- Schedule in advance a regular work-out with a trainer.
- Recruit a holiday walking buddy.
- Incorporate walking into your holiday shopping; wear comfortable shoes, and do as much of it as you can on foot.
- Don’t forget that house cleaning and yard work count as exercise too!
7. Be prudent in satisfying your sweet tooth.
- Fresh fruit salad, a piece of high quality dark chocolate, or a cup of “real” hot cocoa is delicious and nutritious.
- If you prefer other goodies, be mindful of your portions.
8. Drink alcohol in moderation. Overindulgence loosens inhibitions and increases the risk of dietary indiscretion (and a number of other health risks.) For many too much alcohol in the evening triggers excessive morning hunger and cravings for starchy junk foods. And the calories in alcohol can really add up!
- At parties, drink a full glass of water between each alcoholic beverage.
- Always make sure there is some food in your stomach before you have a drink.
- Don’t feel obligated to attend every party – choose your holiday parties wisely.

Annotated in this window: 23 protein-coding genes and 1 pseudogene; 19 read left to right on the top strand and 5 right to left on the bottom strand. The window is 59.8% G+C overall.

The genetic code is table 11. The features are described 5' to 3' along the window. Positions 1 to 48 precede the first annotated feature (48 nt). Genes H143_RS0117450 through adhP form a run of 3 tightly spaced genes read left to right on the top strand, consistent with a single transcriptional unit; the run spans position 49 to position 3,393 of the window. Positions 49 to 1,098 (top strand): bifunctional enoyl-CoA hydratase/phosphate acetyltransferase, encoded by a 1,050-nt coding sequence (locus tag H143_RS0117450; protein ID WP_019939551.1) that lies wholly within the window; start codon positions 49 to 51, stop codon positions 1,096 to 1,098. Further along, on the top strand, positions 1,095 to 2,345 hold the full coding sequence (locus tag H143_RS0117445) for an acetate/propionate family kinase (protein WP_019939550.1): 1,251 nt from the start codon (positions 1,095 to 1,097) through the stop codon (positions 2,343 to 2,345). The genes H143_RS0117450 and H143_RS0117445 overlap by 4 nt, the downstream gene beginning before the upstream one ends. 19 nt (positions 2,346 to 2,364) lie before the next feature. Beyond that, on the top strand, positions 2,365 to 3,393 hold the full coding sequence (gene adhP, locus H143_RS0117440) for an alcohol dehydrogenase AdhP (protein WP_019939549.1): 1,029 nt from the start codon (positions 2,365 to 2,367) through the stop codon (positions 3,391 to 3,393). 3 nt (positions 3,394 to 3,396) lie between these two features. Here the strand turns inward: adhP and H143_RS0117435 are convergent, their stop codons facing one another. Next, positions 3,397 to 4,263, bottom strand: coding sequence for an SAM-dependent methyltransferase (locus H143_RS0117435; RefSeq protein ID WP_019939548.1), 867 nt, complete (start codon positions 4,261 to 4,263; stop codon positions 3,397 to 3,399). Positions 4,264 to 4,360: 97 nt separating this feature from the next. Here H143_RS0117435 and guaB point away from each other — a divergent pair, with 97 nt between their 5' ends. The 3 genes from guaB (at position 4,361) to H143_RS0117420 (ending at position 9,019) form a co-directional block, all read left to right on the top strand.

9. Get your beauty rest! Provocative new science reveals that sleep deprivation enhances appetite and increases cravings for diet-sabotaging foods like sweets, chips, breads and pasta. Late-night partying is a risk for expanding waistlines on multiple fronts! In addition, sleep deprivation reduces energy and enthusiasm for exercise.
10. Avoid mindless eating – approach every meal, every snack and every party mindfully.
- Don’t linger over the buffet table or hover over the hors d’oeuvres, nibbling as you engage in conversation.
- Pre-plate everything (meals, hors d’oeuvres, dessert, etc.) We tend to eat less if we can view it all before we start.
Check out my video for more tips and strategies to avoid weight gain and to eat smart during the holidays. Until next time – Enjoy the holidays and your health!
Editor’s Note: Guest Blogger Ann G. Kulze, M.D. is a noted nutrition and wellness expert, physician, motivational speaker and member of the Prevent Cancer Foundation’s board of directors. Her new book, Eat Right for Life, is a blueprint for healthy eating. Scientifically based and spelled out in a way that is easy to understand and easy to follow, Dr. Ann’s strategies will help you feel great for good – and stay well for life.